Forbes' Billion-Dollar Heiresses to Watch are Rich in Deed

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They may have been born with a silver spoon in their mouth, but they've proved that a blue bloodline is no substitute for hard work. The women on Forbes magazine's annual list of Billionaire Heiresses to Watch dazzled with go-getting, not gallivanting. (Take that, Paris Hilton!).

In embracing substance over celebrity, Forbes narrowed its pedigreed power pack to a dynamic generation that learned at Daddy's knee before conquering industry, technology, retail and public service. All put their privileged might into charity work -- a must to qualify this time around, Forbes said.

Pop must be proud. We've singled out some of the biggest go-getters on this year's list. You can check out the full list here.


Apple of Mayor Bloomberg's eye: Emma Bloomberg


Her father, Michael Bloomberg, is the mayor of New York City, but Emma Bloomberg opted out of the civic halls of power to help the powerless. She works for the Robin Hood Foundation, which targets poverty in the city. "When working with one's father, there is a limit to how much ownership one can take, and I wanted to stand on my own two feet," the Harvard MBA explains to the magazine in an interview.

An Activist, by George: Andrea Soros

Progeny of financier and do-gooder George Soros, grew pop's seed money into a flourishing organization that supports Tibet. The Trace Foundation has nearly 40 employees working in China and New York, according to the story.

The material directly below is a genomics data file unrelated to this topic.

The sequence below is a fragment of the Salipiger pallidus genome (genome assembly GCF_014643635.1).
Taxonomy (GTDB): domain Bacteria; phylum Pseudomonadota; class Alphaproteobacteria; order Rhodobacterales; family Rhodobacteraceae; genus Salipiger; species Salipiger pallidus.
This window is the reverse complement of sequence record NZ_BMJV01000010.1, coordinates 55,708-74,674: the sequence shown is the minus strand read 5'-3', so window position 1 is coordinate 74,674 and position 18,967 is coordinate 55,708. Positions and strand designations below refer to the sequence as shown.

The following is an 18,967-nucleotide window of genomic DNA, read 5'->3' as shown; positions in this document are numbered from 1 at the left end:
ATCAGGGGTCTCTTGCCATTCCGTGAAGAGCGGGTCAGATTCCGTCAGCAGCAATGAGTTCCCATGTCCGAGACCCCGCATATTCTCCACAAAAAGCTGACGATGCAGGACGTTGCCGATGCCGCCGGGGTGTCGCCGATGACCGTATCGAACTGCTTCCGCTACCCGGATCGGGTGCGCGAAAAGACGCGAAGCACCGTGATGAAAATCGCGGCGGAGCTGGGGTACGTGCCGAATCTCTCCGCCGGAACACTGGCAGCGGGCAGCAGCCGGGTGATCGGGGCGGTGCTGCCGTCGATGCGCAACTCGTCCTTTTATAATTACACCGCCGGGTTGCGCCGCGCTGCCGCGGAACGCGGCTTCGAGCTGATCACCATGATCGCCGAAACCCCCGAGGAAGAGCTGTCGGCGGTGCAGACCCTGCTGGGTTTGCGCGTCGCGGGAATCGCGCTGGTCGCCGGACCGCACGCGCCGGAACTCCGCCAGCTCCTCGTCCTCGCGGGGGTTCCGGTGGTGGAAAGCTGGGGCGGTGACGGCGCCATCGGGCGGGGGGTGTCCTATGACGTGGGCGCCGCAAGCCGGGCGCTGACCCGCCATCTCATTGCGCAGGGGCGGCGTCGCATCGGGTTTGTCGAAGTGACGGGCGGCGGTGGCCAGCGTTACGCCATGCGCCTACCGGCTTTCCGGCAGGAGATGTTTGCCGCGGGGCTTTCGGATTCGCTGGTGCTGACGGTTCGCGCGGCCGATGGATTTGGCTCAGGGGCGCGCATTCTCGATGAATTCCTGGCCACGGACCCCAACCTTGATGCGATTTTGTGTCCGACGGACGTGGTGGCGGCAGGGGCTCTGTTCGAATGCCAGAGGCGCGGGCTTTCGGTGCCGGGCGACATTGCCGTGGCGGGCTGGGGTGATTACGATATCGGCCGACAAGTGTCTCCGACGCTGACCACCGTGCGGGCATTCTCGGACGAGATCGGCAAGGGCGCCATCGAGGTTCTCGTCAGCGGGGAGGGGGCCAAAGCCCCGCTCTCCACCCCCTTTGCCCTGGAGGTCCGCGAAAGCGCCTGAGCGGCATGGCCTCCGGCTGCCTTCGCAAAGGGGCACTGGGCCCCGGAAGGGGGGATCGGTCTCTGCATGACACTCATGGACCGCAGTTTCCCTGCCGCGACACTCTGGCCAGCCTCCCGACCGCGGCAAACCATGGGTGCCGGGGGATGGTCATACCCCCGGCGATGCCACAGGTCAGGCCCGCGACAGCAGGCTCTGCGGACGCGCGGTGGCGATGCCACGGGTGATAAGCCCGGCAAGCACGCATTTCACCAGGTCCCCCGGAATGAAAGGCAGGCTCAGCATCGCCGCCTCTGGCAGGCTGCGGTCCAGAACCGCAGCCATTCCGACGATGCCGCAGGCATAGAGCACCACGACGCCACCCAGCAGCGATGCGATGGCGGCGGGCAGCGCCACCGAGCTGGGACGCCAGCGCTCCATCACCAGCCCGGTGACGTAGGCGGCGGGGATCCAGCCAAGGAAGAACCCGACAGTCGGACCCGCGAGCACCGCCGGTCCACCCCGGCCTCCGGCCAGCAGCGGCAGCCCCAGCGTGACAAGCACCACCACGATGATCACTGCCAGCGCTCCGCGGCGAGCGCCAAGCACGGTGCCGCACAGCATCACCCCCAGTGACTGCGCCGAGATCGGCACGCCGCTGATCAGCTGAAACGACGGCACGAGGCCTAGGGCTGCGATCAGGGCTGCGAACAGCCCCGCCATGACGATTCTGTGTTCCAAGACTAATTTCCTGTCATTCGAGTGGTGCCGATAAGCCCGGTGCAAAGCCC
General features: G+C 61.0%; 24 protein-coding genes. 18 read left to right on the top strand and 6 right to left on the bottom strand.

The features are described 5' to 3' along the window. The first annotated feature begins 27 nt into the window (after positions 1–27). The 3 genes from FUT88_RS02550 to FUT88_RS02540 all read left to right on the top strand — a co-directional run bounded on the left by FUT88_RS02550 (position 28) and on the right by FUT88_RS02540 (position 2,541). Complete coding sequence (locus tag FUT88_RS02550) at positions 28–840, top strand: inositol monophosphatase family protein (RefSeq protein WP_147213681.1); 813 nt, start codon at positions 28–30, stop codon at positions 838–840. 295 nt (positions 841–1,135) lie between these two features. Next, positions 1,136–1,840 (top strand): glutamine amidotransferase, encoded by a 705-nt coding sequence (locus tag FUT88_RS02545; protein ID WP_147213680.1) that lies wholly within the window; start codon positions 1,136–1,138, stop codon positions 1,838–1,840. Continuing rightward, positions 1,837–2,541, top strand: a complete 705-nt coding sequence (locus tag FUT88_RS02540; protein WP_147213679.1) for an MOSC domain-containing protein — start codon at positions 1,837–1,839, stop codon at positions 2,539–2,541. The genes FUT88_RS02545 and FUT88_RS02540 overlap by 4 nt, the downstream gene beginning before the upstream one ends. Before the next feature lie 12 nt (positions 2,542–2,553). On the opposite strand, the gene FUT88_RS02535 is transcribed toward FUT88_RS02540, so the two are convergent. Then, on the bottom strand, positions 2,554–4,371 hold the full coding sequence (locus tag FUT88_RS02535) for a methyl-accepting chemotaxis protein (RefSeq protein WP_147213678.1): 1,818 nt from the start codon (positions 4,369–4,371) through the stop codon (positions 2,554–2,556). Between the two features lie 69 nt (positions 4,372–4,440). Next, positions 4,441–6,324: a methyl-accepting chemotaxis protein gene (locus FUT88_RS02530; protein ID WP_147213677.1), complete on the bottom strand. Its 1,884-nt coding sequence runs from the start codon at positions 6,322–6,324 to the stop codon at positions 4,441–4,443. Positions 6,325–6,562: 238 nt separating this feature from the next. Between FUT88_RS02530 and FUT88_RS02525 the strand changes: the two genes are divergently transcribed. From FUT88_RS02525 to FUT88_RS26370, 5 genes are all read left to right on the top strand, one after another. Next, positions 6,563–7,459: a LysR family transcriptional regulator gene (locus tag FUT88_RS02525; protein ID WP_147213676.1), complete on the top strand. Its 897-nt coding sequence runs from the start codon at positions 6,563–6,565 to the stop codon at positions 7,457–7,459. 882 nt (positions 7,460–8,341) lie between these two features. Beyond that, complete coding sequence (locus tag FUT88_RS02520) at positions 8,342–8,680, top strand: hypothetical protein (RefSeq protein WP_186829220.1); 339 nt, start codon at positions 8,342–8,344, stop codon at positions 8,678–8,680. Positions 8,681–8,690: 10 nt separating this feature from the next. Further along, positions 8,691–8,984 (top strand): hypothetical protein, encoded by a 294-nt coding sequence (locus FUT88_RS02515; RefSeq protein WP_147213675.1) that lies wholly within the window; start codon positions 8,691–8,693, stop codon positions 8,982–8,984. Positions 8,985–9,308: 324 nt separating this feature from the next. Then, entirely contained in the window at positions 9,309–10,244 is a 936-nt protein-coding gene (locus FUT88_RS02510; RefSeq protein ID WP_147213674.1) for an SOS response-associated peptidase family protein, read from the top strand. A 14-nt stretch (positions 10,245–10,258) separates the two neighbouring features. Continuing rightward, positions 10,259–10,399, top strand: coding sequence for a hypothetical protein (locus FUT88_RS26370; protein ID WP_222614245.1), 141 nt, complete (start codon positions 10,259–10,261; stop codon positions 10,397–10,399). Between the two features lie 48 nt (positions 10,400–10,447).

Such a sweet girl: Dylan Lauren

The 36-year-old daughter of designer Ralph Lauren, turned her affection for confection into Dylan's Candy Bar, a chic candy emporium that has become a global force. No need to sugarcoat her philanthropy either -- she is actively involved in the FEED foundation and the ASPCA. "My father was supportive from the start and wanted me to do something that I loved," she said in a Forbes Q&A.


Super store scion: Jennifer Woo

She updated her father Peter Woo's Hong Kong-based Lane Crawford department stores to better suit the international set. But first she had to feel comfortable with her lineage. That meant avoiding poor little rich girl syndrome. "It is my responsibility to maximize the resources that I have been given to help others," Woo, an active champion of UNICEF, told Forbes.

Tower of power: Ivanka Trump

The model who became a filial force when she went to work for father Donald Trump's empire, has her humanitarian side, too, Forbes said. The 28-year-old, who is the executive vice president in charge of real estate interests at her father's Trump Organization, also is now the spokeswoman for the U.N.'s Girl Up, which aids programs for girls in third-world nations.


IT girl:
Roshni Nadar

At age 28, she already has parlayed her Kellogg School of Management MBA into becoming CEO of billionaire dad Shiv Nadar's $5 billion IT outfit, HCL Group. In addition to overseeing HCL's 60,000 employees in 23 countries, she also heads the Shiv Nadar Foundation, which aims to educate exceptional kids from all economic backgrounds. Papa's fortune didn't drive her, she said in Forbes, but his example did.

More billionaire coverage from Forbes:


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